Describe an experience: Please write a short story (approximately 2,000 characters) about a time in your life when this fault created a situation which had a negative impact on your life.
Sometimes I don't know whom I contemn more, my academic colleagues or myself.  They say such boneheaded things!  Like: “We can get more majors in History if we emphasize that studying history will give students research and analytical skills that they can use in other professions.” (Thus refusing to define a positive reason for studying history as such, while at the same time reducing our discipline to its lowest common denominator among the social sciences and humanities.)  Or: “We need more diversity among our faculty and students.” (Meaning, of course, diversity within the parameters set by the federal affirmative action guidelines.)  Or: “I think we need to consider race and/or gender and/or ethnicity here.” (Because whatever else we have b…

To a Fault: Masks

Fault: Feel inadequate when introduced to new people

Describe an experience: Please write a short story (approximately 2,000 characters) about a time in your life when this fault created a situation that had a negative impact on your life. I have a hard time selling myself. I know, it's hard to believe. Here I am, professor of medieval history at the University of Chicago, and I feel inadequate when introduced to new people. Maybe I should start a club, Inadequates Anonymous. “Hello, my name is Rachel, and I feel inadequate when introduced to new people.” I have a fantasy that none of my colleagues in academia ever feels like this. (I'll wait...) I almost never use my academic Chicago status as a way of introducing myself. Almost. In over twenty years, I have used it once, and once only, to significant effect. (It was important, I had to use everything I had to get that special someone's attention. Then I was NOT going to sell myself short!)  Otherwise, my Chicago status se…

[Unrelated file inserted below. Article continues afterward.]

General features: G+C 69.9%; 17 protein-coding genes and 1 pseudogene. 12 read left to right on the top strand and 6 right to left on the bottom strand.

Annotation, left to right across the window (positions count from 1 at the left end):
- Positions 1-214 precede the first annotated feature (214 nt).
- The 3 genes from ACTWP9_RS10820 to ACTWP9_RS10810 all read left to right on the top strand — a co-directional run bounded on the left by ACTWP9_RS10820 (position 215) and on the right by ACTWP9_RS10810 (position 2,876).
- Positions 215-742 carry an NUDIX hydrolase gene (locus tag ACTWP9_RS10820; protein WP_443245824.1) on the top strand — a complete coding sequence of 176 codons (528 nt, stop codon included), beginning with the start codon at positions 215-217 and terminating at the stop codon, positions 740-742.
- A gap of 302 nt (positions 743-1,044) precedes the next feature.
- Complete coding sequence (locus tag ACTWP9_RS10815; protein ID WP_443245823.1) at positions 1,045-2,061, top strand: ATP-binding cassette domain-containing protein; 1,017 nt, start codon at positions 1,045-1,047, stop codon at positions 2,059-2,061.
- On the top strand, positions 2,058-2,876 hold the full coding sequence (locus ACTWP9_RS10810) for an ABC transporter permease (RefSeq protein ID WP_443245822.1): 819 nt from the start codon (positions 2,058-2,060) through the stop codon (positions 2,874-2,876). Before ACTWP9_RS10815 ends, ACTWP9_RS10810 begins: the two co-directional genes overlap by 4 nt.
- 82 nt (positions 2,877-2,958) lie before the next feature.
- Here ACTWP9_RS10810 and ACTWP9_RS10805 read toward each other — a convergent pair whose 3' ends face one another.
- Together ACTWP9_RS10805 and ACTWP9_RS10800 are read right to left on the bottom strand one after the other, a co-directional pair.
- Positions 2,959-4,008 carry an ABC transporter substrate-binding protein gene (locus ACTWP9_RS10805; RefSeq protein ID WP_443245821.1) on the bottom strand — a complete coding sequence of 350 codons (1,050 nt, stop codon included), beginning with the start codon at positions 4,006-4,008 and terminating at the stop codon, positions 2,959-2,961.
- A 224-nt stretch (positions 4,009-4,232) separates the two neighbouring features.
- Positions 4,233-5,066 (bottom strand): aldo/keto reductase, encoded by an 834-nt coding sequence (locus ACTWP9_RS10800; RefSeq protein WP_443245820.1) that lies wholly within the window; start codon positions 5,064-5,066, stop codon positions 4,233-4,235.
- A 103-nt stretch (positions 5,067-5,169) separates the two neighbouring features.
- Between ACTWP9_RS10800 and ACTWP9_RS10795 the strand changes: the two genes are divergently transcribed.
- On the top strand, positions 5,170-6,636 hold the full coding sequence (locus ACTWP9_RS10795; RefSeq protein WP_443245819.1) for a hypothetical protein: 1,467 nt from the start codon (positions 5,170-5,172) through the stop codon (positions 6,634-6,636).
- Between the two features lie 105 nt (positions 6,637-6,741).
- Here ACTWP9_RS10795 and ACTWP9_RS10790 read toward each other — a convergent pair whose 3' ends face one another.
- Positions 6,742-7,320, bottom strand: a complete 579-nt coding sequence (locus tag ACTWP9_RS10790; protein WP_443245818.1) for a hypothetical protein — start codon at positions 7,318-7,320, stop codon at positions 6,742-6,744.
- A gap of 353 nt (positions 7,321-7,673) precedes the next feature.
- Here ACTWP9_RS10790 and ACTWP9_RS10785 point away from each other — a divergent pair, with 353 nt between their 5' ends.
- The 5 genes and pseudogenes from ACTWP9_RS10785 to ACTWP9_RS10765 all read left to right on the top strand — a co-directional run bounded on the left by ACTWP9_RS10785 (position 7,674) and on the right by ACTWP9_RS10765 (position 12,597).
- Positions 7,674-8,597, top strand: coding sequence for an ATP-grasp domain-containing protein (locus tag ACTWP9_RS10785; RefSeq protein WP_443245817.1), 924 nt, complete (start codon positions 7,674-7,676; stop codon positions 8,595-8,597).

To a Fault: “Squirrel!”

Fault: Have a hard time planning for the future because I am interested in everything
Describe an experience: Please write a short story (approximately 2,000 characters) about a time in your life when this fault created a situation that had a negative impact on your life.
I do not know Latin as well as I should.  Sure, I studied it for three years in high school. By my senior year, I was the best at Grammar in the state. I was the best in the country in Grammar the year before that. I won medals and trophies in Decathalon (grammar, reading comprehension, vocabulary, Latin derivatives, mottoes, Roman history, mythology, literature, geography, and Roman life) as well.  But I didn't stick with it in college after my first or second year, despite changing my major from Physics and Math to History and Religious Studies. It was too easy, or so I thought. I already knew Latin well enough to be the best student in Classics. Why study it more when there were so many other things to learn?  …

To a Fault: Routine

Fault: Seriously dislike having my routine or schedule upset.